I’m not sure who’s in charge of cranking the Trek hype machine, but they’ve been slacking off. The 140mm wagon wheeler was introduced a couple months ago and, more recently, 650B models to fill out the lineup – but this one largely flew beneath my radar. Considering I hadn’t read much about the Remedy 9 29, I didn’t know what to expect. The only thing I could do was ride it and see for myself what type of bike it was. First thing I did was crank it up some tight single track and revealed it is certainly a force to be reckoned with on the ascents, earning my fastest time by 30 seconds on its first climb.
There were already a few hints it would climb well out of the box: a granny ring, dropper post, and 30.1 pound weight without pedals. What I really wanted to know was if it could descend. With a few rides under my belt the short answer is yes. I’ve been impressed for the most part and will be leaving the bike almost the way it came out of the box. The only change I’ve felt the need to make has been a shorter and wider cockpit. For a more detailed look at the big wheeled Remedy 9 and what features made good first impressions, click through the photos and captions below.
The Remedy series has three 140mm travel 29er options accompanying five 150mm travel 26” wheeled models available now, with the six 650B bikes coming in soon – that’s a lot of bikes. The Remedy 9 29 on test is the top of the big wheel crop, but might still cost less than your car thanks to an aluminum frame and a few value conscious bits. MSRP is set at $4,999 CAD.
House brand Bontrager components are one way to avoid inflating the cost while still speccing quality parts. The Bontrager wheels on the Remedy 9 29 even come tubeless ready. The 28mm wide Rhythm Elite rims don’t appear dainty, but the large diameter paired with a 28 spoke count does have me a little nervous. That doesn’t mean I’m going to hold back on the trails at all though, especially since the 2.3 XR3 Team Issue tires have already proved grippier than I originally anticipated.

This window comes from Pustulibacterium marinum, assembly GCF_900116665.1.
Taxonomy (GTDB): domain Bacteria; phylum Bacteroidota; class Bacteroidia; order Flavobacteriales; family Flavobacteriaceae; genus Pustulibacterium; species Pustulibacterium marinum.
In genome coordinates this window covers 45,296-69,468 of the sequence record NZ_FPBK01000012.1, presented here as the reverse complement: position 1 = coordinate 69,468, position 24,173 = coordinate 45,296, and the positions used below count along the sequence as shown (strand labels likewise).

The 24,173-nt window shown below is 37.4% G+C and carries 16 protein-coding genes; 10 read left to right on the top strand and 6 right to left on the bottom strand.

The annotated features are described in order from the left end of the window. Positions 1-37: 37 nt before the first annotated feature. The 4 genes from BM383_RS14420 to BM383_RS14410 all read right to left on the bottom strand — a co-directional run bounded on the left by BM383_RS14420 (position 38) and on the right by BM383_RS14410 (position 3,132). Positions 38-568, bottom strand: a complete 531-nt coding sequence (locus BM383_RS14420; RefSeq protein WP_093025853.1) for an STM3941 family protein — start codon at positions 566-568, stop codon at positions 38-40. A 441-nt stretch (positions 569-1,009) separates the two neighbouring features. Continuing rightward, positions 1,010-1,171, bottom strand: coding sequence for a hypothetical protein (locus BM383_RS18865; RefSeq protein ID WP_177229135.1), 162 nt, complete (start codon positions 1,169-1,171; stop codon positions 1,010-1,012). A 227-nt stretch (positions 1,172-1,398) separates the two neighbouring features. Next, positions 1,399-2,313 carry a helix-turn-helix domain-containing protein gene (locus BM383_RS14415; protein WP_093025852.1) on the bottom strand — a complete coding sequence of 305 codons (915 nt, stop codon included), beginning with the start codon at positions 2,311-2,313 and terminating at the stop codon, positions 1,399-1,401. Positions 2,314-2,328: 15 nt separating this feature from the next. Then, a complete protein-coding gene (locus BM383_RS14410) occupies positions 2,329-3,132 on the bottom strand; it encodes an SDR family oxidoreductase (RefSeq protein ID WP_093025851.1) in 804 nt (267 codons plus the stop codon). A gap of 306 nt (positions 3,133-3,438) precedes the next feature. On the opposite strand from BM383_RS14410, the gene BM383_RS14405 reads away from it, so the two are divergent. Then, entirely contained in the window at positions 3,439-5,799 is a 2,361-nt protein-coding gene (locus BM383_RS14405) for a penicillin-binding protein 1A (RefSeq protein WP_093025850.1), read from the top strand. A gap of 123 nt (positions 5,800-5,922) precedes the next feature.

I was happy with the 720mm bar and 80mm on the flatter trails, but as soon as got to the steeps I wanted to be a little further back. When it comes down to it, this is really just personal preference.
Trek leaves the dropper post to RockShox, which is nice to see. The 125mm Stealth Reverb is all I need, and the internal routing is the icing on the cake. Both derailleur cables run through the frame as well to create a rather clean end result.
Shimano takes on slowing the Remedy 9 29 down, and the XTs have made a great first impression. They were really easy to set up exactly the way I wanted with a free stroke screw and tool free reach adjust. I’ve yet to re-adjust or overwhelm the brake so colour me impressed.
XT is also all over the drivetrain. I questioned the bigger 38/24 front chainrings, but I have used all the gears so I can’t critique too much yet. The Fox Float with CTD damper is able to make the rear end pretty much rigid, so I shouldn’t encounter problems even if I’m always climbing in the granny ring. More pedaling will be done and I aim to find something to complain about. There hasn’t even been excessive noise or any chain drop to report yet, possibly thanks to the Shadow Plus technology on the rear derailleur.
There’s also a CTD damper on the 140mm Kashima coated Fox 34 Float up front. The front damper has behaved exactly the same as the rear thus far with noticeable differences between the climb, trail and descend settings.
The frame itself has some noteworthy details beyond the cable routing and chrome finish. The square Mino Link connecting the rocker to the seatstays is able to be flipped in order to change the head angle between 67 and 67.5 degrees and alter the bottom bracket height up to 10mm. The rear shock features Dual Rate Control Valve (DRCV) technology which means it has two chambers to pedal efficiently while still taking big hits. Each bolt has a torque value on it too. It’s evident some thought went into this one.
Andrew Shandro was out smashing top spot at the well-contested NSMBA Toonie Enduros on his Remedy 29 this year. Are big 29ers still all the rage or do you think the 650B option eat into sales?